Relentlessly interdisciplinary, Social Identities provides astimulating introduction to cultural studies and social theory. Its first four issues include pieces on American law, women writing in South Africa, memory, German national identity, and racism in Quentin Tarantino's movies, in addition to collections of photographs.
Identity within any society is ineluctably a miasma of historical experiences and ethnic distinctions. Many of the contributors to Social Identities make this point, especially in respect of the United States. Co-editor David Goldberg observes that: "as invisible as we may want to insist the colour line is (or at least should be), it still marks us indelibly as a society distinguished in black and white". The same point is made photographically, by Ken Light, in a stunning collection of African Americans at home and at work in the Mississippi delta.
Vitiating the journal and its contributions is the insistent assumption that identity is necessarily a measure of powerlessness and political weakness. Political weakness is unduly delimited to the left end of the political continuum, however. There are no contributions on neonationalist politics in France or Germany or Italy, for instance; and no attempt is made to comprehend the threat to identity felt among white working-class citizens manifest in recent extremist actions in the US. These are regrettable omissions from a journal purportedly dedicated to the "study of race, nation and culture".
Nonetheless, the analysis of groups whose experience is outside the mainstream of political life not only provides intrinsically interesting material about them but enriches analysis of the conventional. Conceptions of the liberal centre often assume its comfortable linear evolution in which right won out over might, and equality of rights before the law was granted - if on occasion hesitantly and belatedly - to all citizens. Unfortunately, this story neglects persisting inequalities and belittles the illiberal elements which were often stubbornly present in democracies until recently such as the US's system of segregated race relations. John Brigham's excellent essay on the application of American jurisprudence in three states within the US - Indian reservations, the Commonwealth of Puerto Rico, and the contested ejido or community lands of Northern New Mexico - is a pertinent reminder of such illiberal anomalies. These "other countries" fall within American jurisprudence but enjoy less than full status. Puerto Ricans do not elect representatives to Congress and, in Brigham's view, experience a "colonial status in American law".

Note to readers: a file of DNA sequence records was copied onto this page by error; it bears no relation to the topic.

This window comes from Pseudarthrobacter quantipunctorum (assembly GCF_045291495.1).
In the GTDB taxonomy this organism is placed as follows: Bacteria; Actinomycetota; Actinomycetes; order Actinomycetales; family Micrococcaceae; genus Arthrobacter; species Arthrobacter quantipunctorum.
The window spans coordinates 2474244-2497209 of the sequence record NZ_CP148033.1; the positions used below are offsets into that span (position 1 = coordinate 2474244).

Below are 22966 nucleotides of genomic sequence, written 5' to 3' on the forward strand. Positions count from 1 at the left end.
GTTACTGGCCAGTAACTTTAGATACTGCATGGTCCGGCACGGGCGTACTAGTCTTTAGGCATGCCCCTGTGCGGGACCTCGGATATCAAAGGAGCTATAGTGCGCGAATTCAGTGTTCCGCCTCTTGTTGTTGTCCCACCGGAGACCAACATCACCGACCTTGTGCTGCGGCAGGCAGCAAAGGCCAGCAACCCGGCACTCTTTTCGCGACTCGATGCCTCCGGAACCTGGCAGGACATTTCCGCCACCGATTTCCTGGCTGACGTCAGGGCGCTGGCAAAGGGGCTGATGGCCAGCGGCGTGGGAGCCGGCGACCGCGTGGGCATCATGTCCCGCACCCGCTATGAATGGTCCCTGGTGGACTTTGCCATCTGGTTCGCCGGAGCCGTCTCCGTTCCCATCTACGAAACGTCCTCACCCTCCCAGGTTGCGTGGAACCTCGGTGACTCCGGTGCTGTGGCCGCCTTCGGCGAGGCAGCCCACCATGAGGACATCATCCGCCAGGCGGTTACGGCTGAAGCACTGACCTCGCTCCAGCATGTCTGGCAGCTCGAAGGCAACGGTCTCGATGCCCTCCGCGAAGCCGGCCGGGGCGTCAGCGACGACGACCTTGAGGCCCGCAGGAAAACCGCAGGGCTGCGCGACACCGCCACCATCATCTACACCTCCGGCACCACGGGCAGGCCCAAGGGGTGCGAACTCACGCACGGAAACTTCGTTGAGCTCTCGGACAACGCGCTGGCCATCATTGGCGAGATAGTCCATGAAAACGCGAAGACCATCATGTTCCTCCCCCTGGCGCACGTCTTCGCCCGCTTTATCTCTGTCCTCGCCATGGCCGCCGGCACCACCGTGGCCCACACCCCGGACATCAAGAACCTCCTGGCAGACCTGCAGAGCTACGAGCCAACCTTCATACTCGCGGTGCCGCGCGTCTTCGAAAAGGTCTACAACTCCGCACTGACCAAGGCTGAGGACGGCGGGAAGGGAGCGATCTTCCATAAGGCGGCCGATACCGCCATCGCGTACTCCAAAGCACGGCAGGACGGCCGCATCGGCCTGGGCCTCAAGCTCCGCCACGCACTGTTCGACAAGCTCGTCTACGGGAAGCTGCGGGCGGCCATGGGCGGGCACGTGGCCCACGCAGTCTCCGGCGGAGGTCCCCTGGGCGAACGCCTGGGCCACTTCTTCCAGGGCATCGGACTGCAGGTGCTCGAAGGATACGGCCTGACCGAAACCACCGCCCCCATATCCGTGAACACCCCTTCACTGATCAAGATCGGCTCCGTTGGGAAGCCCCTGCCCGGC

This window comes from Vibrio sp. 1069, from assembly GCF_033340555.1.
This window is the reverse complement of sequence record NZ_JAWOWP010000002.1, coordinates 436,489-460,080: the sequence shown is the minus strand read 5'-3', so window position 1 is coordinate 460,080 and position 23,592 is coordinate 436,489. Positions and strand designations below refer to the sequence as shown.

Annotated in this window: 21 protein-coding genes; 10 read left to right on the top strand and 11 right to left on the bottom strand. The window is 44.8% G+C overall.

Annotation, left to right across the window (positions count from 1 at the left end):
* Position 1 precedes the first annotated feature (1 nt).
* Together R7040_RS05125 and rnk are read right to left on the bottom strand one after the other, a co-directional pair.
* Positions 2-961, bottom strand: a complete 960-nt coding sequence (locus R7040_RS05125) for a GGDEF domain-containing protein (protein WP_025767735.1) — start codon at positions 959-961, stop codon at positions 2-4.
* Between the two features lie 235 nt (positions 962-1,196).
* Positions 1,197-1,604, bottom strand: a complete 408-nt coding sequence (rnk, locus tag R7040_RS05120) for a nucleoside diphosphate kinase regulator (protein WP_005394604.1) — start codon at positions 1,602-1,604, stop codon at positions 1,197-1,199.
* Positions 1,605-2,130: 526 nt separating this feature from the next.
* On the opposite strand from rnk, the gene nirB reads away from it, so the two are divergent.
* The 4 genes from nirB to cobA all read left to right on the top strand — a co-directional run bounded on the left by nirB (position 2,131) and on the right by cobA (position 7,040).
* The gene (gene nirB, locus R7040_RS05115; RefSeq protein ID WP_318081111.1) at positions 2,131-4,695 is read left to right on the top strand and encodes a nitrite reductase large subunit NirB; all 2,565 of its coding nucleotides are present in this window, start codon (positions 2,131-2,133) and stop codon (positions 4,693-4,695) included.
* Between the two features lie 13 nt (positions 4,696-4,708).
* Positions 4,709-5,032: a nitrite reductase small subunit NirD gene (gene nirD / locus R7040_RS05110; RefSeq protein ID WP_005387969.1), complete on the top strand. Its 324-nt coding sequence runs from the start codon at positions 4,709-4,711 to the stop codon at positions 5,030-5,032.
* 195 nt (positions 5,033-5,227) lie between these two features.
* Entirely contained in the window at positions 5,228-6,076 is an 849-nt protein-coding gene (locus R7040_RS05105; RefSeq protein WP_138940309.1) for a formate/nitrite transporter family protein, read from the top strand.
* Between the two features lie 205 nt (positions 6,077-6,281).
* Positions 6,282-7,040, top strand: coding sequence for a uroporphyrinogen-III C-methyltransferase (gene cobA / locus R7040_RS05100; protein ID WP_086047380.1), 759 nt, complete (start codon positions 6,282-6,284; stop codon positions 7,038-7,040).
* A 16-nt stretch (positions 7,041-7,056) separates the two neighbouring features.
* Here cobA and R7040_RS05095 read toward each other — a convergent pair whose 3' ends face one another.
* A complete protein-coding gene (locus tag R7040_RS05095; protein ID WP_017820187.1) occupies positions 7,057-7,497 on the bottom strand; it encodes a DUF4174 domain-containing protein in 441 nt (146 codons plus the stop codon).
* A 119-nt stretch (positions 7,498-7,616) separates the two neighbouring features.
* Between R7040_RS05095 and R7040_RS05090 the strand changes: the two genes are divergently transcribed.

Hispanic claims to the Northern New Mexico territories stem from pre-1848 rights eviscerated in a Mexico-US treaty of that year. There is a somewhat recondite clash of legal traditions: the US denies the communitarian conception of land grants or mercedes permitted in Spanish law, which recognised tracts held in common. The historic claim to this territory is not wholly academic. Conflict erupted between the Alianza Federal de Mercedes and the National Guards in July 1967 at Tierra Amarilla, in New Mexico, less tragic in scale than Waco, but in terms of citizens at war with the federal government not without parallels. Brigham identifies the major problem as American jurisprudence, the liberal character of which, he maintains, sustains the fiction of equality of treatment: "the basic premise of liberal legalism is that when it comes to the law, Harlem is no different from other neighbourhoods in America. In American jurisprudence the different social life of law in Harlem or Northern New Mexico has no meaning". However, simply because the law has been imperfectly extended or unfairly applied does not imply, as he asserts, its inherent failure: the flaw is in application, not in the principle of equality of treatment.
The question of English nationalism - so palpably a chord of modern British politics - is disregarded in the major piece on the United Kingdom. The Warwick sociologist, Robin Cohen, dilates upon British identity through a discussion of its Celtic fringe (the Scots, the Welsh and the Irish) and the commonwealth. In his view, this concatenation produces a dynamic sense of British identity, shaped by external influences, and negotiated through the concept of "fuzzy frontiers": "a complex national and social identity is continuously constructed and reshaped in its (often antipathetic) interaction with outsides, strangers, foreigners and aliens - the 'others'. You know who you are only by knowing who you are not". Whether recent British debates about the UK and the European Union derive from fuzziness or clarity of identity might usefully have been considered with this approach, as might the idea of Englishness. Such questions about national identity and its tenacity are likely to feature in future debates addressed by this journal.
Desmond King is professor of politics, University of Oxford.
Social Identities: (twice a year)
Editor - David Theo Goldberg and Abebe Zegeye
ISBN - ISSN 1350 4630
Publisher - Carfax
Price - £94.00 institutions £40.00 individuals